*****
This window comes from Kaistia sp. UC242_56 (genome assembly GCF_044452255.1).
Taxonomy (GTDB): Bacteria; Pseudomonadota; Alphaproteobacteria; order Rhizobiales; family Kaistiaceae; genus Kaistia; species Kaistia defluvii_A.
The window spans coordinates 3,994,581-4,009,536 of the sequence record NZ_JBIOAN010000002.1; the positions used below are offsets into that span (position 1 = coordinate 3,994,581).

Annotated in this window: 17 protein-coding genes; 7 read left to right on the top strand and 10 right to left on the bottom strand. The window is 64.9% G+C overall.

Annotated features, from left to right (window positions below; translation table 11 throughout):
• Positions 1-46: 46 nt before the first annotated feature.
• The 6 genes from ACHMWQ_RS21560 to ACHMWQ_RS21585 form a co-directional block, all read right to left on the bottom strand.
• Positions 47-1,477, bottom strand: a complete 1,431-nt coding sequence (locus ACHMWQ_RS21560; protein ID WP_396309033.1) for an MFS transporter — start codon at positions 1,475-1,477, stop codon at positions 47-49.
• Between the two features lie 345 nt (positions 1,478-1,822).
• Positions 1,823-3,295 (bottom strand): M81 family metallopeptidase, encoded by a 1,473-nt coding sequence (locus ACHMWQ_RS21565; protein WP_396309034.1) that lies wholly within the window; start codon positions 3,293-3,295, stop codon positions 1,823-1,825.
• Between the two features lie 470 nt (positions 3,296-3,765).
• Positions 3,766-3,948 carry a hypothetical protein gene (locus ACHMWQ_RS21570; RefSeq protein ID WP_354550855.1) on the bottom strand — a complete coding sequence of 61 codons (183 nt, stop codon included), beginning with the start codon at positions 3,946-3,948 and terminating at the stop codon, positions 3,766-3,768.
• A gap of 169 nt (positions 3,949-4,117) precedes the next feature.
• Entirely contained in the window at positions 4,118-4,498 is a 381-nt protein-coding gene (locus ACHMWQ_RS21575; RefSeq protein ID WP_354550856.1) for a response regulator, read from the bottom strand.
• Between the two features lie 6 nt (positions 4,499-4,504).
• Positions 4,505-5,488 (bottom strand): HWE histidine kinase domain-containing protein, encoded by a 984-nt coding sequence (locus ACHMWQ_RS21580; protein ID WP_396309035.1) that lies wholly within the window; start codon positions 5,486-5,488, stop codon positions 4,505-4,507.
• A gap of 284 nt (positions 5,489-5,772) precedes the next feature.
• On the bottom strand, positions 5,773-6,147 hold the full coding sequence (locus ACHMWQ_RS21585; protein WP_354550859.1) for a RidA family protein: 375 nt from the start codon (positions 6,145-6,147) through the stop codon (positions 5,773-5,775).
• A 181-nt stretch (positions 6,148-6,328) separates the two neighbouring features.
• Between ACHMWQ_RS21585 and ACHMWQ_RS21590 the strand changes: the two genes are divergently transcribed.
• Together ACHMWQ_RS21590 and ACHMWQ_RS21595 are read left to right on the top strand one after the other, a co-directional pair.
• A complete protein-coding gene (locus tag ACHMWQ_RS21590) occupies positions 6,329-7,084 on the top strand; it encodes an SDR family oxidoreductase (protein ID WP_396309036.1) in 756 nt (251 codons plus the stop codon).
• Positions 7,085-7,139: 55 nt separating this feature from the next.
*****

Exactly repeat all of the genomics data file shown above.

This window comes from Kaistia sp. UC242_56 (genome assembly GCF_044452255.1).
Taxonomy (GTDB): Bacteria; Pseudomonadota; Alphaproteobacteria; order Rhizobiales; family Kaistiaceae; genus Kaistia; species Kaistia defluvii_A.
The window spans coordinates 3,994,581-4,009,536 of the sequence record NZ_JBIOAN010000002.1; the positions used below are offsets into that span (position 1 = coordinate 3,994,581).

Annotated in this window: 17 protein-coding genes; 7 read left to right on the top strand and 10 right to left on the bottom strand. The window is 64.9% G+C overall.

Annotated features, from left to right (window positions below; translation table 11 throughout):
• Positions 1-46: 46 nt before the first annotated feature.
• The 6 genes from ACHMWQ_RS21560 to ACHMWQ_RS21585 form a co-directional block, all read right to left on the bottom strand.
• Positions 47-1,477, bottom strand: a complete 1,431-nt coding sequence (locus ACHMWQ_RS21560; protein ID WP_396309033.1) for an MFS transporter — start codon at positions 1,475-1,477, stop codon at positions 47-49.
• Between the two features lie 345 nt (positions 1,478-1,822).
• Positions 1,823-3,295 (bottom strand): M81 family metallopeptidase, encoded by a 1,473-nt coding sequence (locus ACHMWQ_RS21565; protein WP_396309034.1) that lies wholly within the window; start codon positions 3,293-3,295, stop codon positions 1,823-1,825.
• Between the two features lie 470 nt (positions 3,296-3,765).
• Positions 3,766-3,948 carry a hypothetical protein gene (locus ACHMWQ_RS21570; RefSeq protein ID WP_354550855.1) on the bottom strand — a complete coding sequence of 61 codons (183 nt, stop codon included), beginning with the start codon at positions 3,946-3,948 and terminating at the stop codon, positions 3,766-3,768.
• A gap of 169 nt (positions 3,949-4,117) precedes the next feature.
• Entirely contained in the window at positions 4,118-4,498 is a 381-nt protein-coding gene (locus ACHMWQ_RS21575; RefSeq protein ID WP_354550856.1) for a response regulator, read from the bottom strand.
• Between the two features lie 6 nt (positions 4,499-4,504).
• Positions 4,505-5,488 (bottom strand): HWE histidine kinase domain-containing protein, encoded by a 984-nt coding sequence (locus ACHMWQ_RS21580; protein ID WP_396309035.1) that lies wholly within the window; start codon positions 5,486-5,488, stop codon positions 4,505-4,507.
• A gap of 284 nt (positions 5,489-5,772) precedes the next feature.
• On the bottom strand, positions 5,773-6,147 hold the full coding sequence (locus ACHMWQ_RS21585; protein WP_354550859.1) for a RidA family protein: 375 nt from the start codon (positions 6,145-6,147) through the stop codon (positions 5,773-5,775).
• A 181-nt stretch (positions 6,148-6,328) separates the two neighbouring features.
• Between ACHMWQ_RS21585 and ACHMWQ_RS21590 the strand changes: the two genes are divergently transcribed.
• Together ACHMWQ_RS21590 and ACHMWQ_RS21595 are read left to right on the top strand one after the other, a co-directional pair.
• A complete protein-coding gene (locus tag ACHMWQ_RS21590) occupies positions 6,329-7,084 on the top strand; it encodes an SDR family oxidoreductase (protein ID WP_396309036.1) in 756 nt (251 codons plus the stop codon).
• Positions 7,085-7,139: 55 nt separating this feature from the next.